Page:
If you look alert but relaxed, your audience will mirror this and feel the same way. Stand up straight, but relax any tension or stiffness in your body.
It’s a good idea to gesture with your hands in such a way that helps to make clear what you are explaining – but only do this if it feels natural, and try not to wave your arms around unnecessarily.
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When trying to explain complex information to an audience, the first task is to get the content of what you're saying right.
How we communicate is also crucial. When someone is speaking, most of the information we receive comes through their body language, enthusiasm and tone of voice. It's our overall experience of the speaker that counts.
Try not to use technical language. If you do, make sure it is absolutely necessary in order to help the audience understand or appreciate your point – and ensure that you explain the word or term immediately afterwards.
Keep your words as simple and clear as possible, and use real-life examples and illustrations where possible. But don’t patronize your audience.
It is important to celebrate your own uniqueness and use your own way of communicating. Think about how you would tell your friends an exciting thing that happened to you today, and what gestures you would naturally use.
Pacing or moving around as you talk can sometimes add to the excitement of the story, but it can also be distracting.
It is a good idea to video yourself to see if there are any things you are doing that are distracting or give away your nerves. Fidgeting, fiddling, shifting your weight, swaying or playing with a pen are classic examples of this.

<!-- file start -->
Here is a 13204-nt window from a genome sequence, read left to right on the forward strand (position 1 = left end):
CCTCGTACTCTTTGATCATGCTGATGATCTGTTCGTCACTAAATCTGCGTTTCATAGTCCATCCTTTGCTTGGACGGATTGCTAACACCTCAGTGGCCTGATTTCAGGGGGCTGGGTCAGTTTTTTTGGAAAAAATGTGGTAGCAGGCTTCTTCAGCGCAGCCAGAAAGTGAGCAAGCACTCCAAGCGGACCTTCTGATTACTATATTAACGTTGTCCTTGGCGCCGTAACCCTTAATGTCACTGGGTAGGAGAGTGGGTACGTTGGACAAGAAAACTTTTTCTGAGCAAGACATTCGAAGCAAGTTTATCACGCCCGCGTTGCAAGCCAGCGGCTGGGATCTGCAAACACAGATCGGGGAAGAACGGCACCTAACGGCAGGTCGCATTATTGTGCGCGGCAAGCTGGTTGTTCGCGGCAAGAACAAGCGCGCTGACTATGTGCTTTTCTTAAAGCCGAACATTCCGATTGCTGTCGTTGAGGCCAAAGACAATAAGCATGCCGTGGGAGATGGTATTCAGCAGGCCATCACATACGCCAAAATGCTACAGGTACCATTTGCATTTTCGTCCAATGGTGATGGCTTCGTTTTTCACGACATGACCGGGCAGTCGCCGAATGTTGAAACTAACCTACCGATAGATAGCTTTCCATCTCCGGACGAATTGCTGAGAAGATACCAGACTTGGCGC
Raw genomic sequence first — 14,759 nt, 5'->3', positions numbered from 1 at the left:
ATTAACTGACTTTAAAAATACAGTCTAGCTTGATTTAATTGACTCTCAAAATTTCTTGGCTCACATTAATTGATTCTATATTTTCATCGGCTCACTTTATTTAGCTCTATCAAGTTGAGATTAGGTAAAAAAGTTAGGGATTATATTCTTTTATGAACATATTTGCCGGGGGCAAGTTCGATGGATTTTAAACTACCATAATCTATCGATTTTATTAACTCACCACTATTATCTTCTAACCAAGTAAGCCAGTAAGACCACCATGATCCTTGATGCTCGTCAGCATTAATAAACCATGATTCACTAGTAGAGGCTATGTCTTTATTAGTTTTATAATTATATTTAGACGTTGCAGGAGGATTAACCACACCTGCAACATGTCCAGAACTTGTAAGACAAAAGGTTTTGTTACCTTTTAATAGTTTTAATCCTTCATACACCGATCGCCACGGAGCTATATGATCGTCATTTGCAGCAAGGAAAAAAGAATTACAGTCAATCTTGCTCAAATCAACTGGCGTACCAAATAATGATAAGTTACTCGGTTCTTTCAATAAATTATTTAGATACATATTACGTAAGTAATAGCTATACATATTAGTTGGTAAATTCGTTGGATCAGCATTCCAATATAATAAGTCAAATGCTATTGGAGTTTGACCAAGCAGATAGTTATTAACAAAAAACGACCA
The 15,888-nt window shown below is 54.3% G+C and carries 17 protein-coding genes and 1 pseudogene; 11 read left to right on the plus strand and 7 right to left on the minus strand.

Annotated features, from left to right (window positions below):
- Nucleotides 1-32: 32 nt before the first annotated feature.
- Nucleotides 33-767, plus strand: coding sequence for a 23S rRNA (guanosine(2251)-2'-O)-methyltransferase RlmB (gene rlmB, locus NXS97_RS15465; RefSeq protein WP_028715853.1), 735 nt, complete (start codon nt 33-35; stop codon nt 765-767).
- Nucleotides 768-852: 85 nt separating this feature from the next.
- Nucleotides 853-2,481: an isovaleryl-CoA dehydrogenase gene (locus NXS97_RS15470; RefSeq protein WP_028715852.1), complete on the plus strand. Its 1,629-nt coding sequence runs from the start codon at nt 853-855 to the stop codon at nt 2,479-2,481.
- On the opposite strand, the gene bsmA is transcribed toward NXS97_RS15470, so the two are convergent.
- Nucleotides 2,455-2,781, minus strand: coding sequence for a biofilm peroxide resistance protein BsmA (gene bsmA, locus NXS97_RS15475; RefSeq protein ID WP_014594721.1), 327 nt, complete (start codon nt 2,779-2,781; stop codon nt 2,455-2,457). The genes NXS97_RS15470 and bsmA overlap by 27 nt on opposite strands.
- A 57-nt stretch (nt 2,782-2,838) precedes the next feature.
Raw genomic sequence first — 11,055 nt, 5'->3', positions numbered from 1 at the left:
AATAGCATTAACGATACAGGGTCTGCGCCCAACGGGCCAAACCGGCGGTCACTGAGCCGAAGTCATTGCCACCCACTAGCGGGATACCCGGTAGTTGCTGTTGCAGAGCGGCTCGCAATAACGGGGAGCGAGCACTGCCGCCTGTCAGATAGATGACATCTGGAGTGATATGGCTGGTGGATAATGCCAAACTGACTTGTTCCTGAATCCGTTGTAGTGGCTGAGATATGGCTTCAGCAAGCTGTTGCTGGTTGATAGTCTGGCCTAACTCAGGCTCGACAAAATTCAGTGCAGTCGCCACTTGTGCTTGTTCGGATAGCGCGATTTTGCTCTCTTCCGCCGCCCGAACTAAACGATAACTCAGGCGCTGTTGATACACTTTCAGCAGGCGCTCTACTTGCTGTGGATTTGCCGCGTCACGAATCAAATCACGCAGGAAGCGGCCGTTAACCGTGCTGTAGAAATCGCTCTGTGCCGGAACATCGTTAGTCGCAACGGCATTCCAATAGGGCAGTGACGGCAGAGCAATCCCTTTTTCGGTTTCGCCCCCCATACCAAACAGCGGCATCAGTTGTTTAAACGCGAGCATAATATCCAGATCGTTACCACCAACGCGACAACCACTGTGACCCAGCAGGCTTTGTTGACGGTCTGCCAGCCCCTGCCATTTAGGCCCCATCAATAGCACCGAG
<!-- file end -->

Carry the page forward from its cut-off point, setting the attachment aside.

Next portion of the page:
One of the most important areas of body language is eye contact. This can really help an audience feel immersed in the story, but can also help you, as a presenter, to feel less nervous.
A few seconds of eye contact with individual audience members will actually help to calm your nerves.
If you can get an audience to really 'see' what you’re trying to explain, they will not only be able to understand it better, but they will also remember it.
Analogies and metaphors work really well, especially if there are no real-life examples to draw on.
Think of your talk as a series of self-contained mini-talks, then if one part goes wrong, gets forgotten, or simply doesn’t feel like it’s working on the day, just jump to the next part – you can always go back to it later.
Nerves are a perfectly normal phenomenon and are a very useful way of making sure that you are fully energized, revved up, and ready to deliver your talk.
Embrace the adrenaline rush and try to think of it as excitement rather than fear.
It can be helpful to do some physical exercise a little while before giving a talk. This wakes up your body, releases tension, and gets the creative juices flowing.
You can also listen to music that inspires or excites you. And then, just before you're ready to go on stage, try to do some breathing exercises or meditation to calm your heart rate and help you focus.
Find related information people already know and expand on that. For example, understanding what a blog is can be described as "it's a magazine, but online." That's incredibly simplistic, but it gets the point across.
Information graphics or data visualization (infographics) are graphic visual representations of information, data or knowledge intended to present information quickly and clearly to a live or online audience.
Infographics are making a big impact in communicating about complex topics, making information eye-catching, shareable and easily digestible.
To have a better chance of making complex information memorable, ask yourself these 2 questions: